On another note, your body recovers from exercise while you sleep. So if shaping up is a part of your weight-loss plan, you have to make sleep a priority.
Set aside seven to eight hours a day (no exceptions!) to get some shut-eye. Turn off electronics and dim the lights and hour or two before getting into bed, and try a natural supplement like melatonin or magnesium if you have trouble drifting off.
Mistake #4: Too Many BLTs
‘BLTs’ are what I call the unaccounted for Bites, Licks and Tastes you take throughout the day but don’t think much about.
It seems harmless to have a few licks of your child’s ice cream cone or a couple sips of your boyfriend’s beer, but mindless munching can really add up. Here’s how I prove it to my clients: For one week, I ask them to carry around a small plastic bag filled with little slips of paper. Each time they’re tempted to take a BLT, they write down the food and estimated calories. At the end of the week, they add up the calories. Most have at least several hundred written down!
Not only does this make people more aware of how often they reach for extra food, but it also drives home how many extra calories they consume in doing so.
Try this exercise for yourself and add up the approximate calories on your slips of paper at the end of the week. Are you surprised by how much those little bites, licks, and tastes add up to? How do those extra calories fit into your larger plan? Could they be standing in the way of your success?
Something else to consider: Had these BLT foods not magically appeared in front of you, would you have chosen to eat them? Probably not. So why are you so tempted by them? Well, perhaps you’re not satisfied with the meals you are choosing to eat. By making sure you truly enjoy the foods in your meal plan and feel nourished, you eliminate the appeal of those BLTs.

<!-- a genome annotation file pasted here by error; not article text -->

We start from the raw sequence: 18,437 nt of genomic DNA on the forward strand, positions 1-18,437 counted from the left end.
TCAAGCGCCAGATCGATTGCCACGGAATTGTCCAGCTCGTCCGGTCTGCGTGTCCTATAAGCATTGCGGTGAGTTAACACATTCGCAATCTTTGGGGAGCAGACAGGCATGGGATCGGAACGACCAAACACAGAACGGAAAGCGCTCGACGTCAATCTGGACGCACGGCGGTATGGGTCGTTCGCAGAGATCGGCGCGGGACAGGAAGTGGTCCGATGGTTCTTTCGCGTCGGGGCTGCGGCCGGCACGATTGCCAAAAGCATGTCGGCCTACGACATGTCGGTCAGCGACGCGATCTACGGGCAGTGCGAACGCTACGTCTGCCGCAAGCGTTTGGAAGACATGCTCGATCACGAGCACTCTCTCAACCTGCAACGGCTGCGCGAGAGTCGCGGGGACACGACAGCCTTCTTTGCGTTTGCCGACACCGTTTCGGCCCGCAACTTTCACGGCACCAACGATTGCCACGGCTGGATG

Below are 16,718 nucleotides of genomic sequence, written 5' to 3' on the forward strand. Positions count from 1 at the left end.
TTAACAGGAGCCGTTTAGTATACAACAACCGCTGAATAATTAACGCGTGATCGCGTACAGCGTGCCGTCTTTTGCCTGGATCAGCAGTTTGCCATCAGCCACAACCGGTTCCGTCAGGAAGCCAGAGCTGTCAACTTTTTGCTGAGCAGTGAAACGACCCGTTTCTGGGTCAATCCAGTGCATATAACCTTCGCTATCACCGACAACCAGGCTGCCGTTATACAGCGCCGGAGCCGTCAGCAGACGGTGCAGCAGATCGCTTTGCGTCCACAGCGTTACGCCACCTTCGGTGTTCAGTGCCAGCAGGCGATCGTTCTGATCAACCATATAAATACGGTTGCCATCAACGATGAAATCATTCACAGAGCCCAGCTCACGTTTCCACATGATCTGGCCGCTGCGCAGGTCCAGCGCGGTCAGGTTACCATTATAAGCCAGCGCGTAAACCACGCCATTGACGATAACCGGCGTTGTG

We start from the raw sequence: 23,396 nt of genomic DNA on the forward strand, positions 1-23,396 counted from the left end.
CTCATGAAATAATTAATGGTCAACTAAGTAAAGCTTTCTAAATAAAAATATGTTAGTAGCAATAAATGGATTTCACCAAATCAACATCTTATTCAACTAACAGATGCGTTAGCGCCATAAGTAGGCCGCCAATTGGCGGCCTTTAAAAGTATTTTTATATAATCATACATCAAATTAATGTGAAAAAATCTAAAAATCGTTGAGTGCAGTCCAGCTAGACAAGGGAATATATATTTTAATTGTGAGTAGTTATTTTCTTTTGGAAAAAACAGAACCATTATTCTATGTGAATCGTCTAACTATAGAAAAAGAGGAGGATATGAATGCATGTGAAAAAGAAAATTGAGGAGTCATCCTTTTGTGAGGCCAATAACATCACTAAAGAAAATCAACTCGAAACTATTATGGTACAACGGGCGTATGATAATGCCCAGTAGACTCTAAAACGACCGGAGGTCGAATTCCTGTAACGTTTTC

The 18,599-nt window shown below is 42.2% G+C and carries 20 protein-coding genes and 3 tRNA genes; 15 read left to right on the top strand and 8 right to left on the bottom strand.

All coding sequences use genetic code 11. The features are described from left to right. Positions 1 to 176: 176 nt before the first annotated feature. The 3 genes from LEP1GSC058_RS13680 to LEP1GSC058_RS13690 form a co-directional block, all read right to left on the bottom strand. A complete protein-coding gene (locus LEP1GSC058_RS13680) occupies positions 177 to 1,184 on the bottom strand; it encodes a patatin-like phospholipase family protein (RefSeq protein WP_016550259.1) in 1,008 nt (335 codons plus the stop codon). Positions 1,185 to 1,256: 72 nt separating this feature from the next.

Mistake #5: Forgoing Strength Training
So many women are still guilty of only doing cardio exercise—and it’s true self-sabotage! Why? If you’re watching what you eat and doing lots of cardio, but aren’t strength training, chances are you’re losing muscle.
When it comes to weight loss (and general health), muscle is precious. Because muscle tissue burns more calories than fat, building muscle boosts your metabolism. The more muscle you have, the more calories you can consume while still losing or maintaining your weight. Lose muscle, though, and you’ll have to eat fewer and fewer calories. Not ideal if you want to get lean for good!
Not to mention, muscle makes doing daily tasks easier, transforms your physique, and does wonders for confidence.
Though some women still fear that strength training will make them ‘bulky,’ remember: Women just don’t have the hormones necessary to radically increase muscle size that men have. End of story.
We naturally lose muscle as we get older, making strength training even more important for our weight and our health as we age. The same goes for women who have had children, since pregnancy often accelerates muscle loss.
Ultimately, I believe that building and maintaining muscle is the most important thing you can do to shed fat and keep it off. Start slowly with two to three sessions of bodyweight exercises per week and add resistance as you get stronger.
Liz Josefsberg is a weight loss and wellness expert with over 15 years in the industry, as well as a member of The Vitamin Shoppe’s Wellness Council. A mom, author, fitness enthusiast, and weight loss success story herself (65 pounds lost!), Liz consults all over the world. She loves testing every diet, exercise regimen, device, and piece of gear she can get her hands on.